The following chapter from a 27th-century textbook for 9th graders is a prolog that didn’t make it into the final cut of Soul Boundary….
Qualia, Koalas, and You: A reality-based video-immersion textbook
Chapter 8: The Discovery of Soul Fabric
Now that you’ve seen how soul fabric is manufactured and how it lies hidden inside the soul-detection gadgets we use every day, you’ll be surprised and amazed to learn that soul fabric didn’t always exist. Hardly!
Before 2312, most people didn’t believe souls existed, so you can bet nobody was looking for ways to detect them. But three centuries ago, Dr. Elizabeth Subraman accidentally discovered soul fabric and … this just logically follows … the soul! Eureka.
It took her a few decades of fiddling around, though, and more than one lucky break.
But let’s back up. Here’s a sample of soul fabric—please touch it. We know, it’s sticky. If you’ve been paying attention, you’ll notice it’s a lot like electrode webbing (remember Chapter 2?), which is the stuff neurologists sew into people’s heads during surgery.
Maybe you know someone who’s had an implant touch up? Well, doctors monitor these people for a few weeks after the surgery, right? It’s the electrode webbing that lets the doctors keep track of what’s going on inside their patients’ brains. The webbing amplifies low-frequency signals that would otherwise be too weak to penetrate the closed skull. Coolio!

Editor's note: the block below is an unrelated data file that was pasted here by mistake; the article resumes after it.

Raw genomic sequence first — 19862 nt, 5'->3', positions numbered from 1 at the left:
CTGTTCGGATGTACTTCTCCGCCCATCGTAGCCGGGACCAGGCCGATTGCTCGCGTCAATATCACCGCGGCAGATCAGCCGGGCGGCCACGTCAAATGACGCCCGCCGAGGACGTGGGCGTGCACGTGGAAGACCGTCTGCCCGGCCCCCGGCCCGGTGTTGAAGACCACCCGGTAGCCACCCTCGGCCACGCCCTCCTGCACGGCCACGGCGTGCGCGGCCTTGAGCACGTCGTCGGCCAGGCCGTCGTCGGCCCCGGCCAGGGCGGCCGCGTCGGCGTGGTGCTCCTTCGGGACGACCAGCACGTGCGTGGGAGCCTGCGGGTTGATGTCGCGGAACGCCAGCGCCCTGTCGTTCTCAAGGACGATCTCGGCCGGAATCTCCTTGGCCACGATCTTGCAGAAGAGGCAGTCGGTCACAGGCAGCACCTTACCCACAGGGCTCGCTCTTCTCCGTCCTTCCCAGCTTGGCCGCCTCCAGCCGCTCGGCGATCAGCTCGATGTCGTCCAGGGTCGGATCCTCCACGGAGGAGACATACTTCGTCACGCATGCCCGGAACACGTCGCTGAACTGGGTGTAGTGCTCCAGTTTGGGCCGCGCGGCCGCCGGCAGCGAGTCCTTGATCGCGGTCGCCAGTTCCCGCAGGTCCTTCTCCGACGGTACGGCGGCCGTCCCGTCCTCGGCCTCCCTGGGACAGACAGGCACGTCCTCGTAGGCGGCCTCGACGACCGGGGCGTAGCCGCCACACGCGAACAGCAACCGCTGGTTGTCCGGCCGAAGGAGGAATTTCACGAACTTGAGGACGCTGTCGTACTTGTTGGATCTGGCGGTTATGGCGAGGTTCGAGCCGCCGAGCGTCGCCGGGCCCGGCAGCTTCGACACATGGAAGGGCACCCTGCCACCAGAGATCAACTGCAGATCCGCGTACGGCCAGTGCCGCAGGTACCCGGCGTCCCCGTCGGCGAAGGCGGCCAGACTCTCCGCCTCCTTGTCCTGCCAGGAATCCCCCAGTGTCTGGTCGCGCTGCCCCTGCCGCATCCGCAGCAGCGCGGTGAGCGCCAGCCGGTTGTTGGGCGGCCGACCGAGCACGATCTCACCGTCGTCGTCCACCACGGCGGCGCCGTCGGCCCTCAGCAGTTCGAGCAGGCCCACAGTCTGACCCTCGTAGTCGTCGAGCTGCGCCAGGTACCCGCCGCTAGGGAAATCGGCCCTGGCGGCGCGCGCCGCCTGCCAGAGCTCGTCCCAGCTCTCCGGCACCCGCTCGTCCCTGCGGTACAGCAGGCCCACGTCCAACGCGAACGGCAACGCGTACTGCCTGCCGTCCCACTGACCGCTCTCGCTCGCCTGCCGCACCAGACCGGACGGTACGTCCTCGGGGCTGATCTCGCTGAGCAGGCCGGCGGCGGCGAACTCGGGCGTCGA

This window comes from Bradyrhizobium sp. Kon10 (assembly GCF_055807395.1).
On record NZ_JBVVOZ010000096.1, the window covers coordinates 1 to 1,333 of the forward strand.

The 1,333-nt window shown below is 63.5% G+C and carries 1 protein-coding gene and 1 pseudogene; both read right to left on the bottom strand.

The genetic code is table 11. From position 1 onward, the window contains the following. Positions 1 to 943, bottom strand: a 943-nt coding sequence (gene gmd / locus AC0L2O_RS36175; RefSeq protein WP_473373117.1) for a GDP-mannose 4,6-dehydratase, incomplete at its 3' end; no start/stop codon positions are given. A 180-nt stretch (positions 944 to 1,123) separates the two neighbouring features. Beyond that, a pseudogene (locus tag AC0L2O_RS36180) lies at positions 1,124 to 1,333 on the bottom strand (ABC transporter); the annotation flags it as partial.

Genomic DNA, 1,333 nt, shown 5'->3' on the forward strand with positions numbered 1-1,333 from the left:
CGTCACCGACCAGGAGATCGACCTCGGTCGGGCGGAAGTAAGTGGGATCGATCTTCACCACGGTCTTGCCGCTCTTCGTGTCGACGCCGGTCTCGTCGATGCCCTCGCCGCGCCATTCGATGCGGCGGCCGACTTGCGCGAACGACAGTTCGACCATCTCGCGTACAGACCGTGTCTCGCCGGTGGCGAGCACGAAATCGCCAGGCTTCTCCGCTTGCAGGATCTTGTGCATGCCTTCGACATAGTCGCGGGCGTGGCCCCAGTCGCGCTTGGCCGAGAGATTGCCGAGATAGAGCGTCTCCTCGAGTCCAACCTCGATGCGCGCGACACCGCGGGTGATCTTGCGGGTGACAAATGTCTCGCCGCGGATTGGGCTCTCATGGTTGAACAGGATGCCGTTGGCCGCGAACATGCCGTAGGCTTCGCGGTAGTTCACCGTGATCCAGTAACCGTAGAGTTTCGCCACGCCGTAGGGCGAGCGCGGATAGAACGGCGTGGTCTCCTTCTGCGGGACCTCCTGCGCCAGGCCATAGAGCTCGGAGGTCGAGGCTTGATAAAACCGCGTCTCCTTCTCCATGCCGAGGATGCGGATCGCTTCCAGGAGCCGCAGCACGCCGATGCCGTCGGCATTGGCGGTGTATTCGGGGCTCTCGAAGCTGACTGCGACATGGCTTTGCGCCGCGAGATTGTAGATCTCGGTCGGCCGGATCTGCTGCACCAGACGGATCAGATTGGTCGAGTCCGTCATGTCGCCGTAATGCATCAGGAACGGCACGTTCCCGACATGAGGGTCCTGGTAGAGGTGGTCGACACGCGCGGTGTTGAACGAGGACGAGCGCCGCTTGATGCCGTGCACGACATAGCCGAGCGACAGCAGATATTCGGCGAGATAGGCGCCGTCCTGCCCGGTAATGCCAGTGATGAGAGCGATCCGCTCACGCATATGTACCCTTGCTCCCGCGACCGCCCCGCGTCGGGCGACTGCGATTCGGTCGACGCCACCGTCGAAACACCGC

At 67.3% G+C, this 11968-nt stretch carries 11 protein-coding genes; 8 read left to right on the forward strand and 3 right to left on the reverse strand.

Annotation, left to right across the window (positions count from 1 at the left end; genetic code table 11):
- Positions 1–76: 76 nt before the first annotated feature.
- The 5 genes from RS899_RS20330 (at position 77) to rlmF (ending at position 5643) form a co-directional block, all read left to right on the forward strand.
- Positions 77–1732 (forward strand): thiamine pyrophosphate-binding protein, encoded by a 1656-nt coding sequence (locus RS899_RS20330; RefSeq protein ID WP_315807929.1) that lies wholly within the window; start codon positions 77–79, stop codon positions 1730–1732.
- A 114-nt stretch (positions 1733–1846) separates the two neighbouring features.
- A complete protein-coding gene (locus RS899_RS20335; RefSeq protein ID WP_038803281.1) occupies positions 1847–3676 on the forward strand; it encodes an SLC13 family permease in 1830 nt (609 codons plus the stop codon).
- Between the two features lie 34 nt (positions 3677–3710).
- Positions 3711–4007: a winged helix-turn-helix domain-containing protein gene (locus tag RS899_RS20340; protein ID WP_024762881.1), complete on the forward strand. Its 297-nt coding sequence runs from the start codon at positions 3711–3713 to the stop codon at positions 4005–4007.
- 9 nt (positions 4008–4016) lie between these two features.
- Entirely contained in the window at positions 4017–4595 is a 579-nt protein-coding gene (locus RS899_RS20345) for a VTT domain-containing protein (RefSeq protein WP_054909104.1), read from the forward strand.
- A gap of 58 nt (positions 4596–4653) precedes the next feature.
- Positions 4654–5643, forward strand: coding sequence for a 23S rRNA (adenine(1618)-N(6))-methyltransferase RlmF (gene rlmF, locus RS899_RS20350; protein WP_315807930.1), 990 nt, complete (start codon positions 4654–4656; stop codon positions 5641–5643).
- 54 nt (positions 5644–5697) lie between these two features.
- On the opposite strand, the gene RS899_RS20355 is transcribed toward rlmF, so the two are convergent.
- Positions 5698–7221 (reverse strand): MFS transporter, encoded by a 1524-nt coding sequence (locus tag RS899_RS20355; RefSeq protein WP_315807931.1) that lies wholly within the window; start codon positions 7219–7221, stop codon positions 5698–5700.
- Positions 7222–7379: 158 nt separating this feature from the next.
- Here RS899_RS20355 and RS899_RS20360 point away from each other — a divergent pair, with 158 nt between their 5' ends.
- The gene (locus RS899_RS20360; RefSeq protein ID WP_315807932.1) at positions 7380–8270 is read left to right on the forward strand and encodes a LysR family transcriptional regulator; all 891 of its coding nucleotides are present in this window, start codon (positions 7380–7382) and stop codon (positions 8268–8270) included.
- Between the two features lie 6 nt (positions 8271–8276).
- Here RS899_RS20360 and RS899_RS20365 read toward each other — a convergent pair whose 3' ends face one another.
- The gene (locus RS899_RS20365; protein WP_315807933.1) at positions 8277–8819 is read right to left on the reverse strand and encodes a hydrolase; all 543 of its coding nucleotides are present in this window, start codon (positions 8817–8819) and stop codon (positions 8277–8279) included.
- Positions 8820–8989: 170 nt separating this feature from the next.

After a few weeks of soaking in cerebrospinal fluid, the electrode web dissolves.
Anyway, Dr. Subraman was messing around with electrode webbing. How could she make it amplify more signals? Could she do that by splicing organic components, a living part or two, into the webbing? Hmm. She had a hefty grant, meaning she had a lot of money and time to play around with.
The first samples she created had veins and a shiny, velvety surface, as you can see here. Ew! (Don’t worry, those are only your virtual fingers getting wet.) This gunk no longer worked as electrode webbing, but it had bizarre properties all its own. When you left it close to a living mammal, bird, large tree, anything like that, it was fine. But if you left it alone with only machinery, it would die. Why?
Dr. Subraman’s best friend Julia spoke the answer one evening as she and Elizabeth faced each other over the dinner table. “Maybe the fabric can’t live without being close to someone,” Julia said.
The material Dr. Subraman had invented only thrived in the presence of living humans and certain other living creatures, those with coherent macro quantum patterns. (More on this if you make it to college….)
It wasn’t scientists who called this stuff “soul fabric,” by the way. And it certainly wasn’t any of them who called the macro quantum patterns that it detects “souls”—ha ha. It was regular people like us. Once we realized what this fabric did, we named it, and our name stuck.
So here’s where you come in, O intrepid freshmen. Plenty of questions still need answering: What is a soul, anyway? What does it do? Why? Do souls live forever? Have souls evolved? Do we each get just one, or can we have two or three? Can a soul move from person to person? Can a soul live without a body? You might not have thought about these puzzles, soulistics professors of the future, but there they are, yours for the solving.
Quiz: What’s the only event known to change a living creature’s effect on soul fabric?
Hospitality question: Are you tired of watching this lesson? Right-blink “pause” any time to take a break. We’re getting tired too.
Quiz answer: Death!
Learn more about Soul Boundary.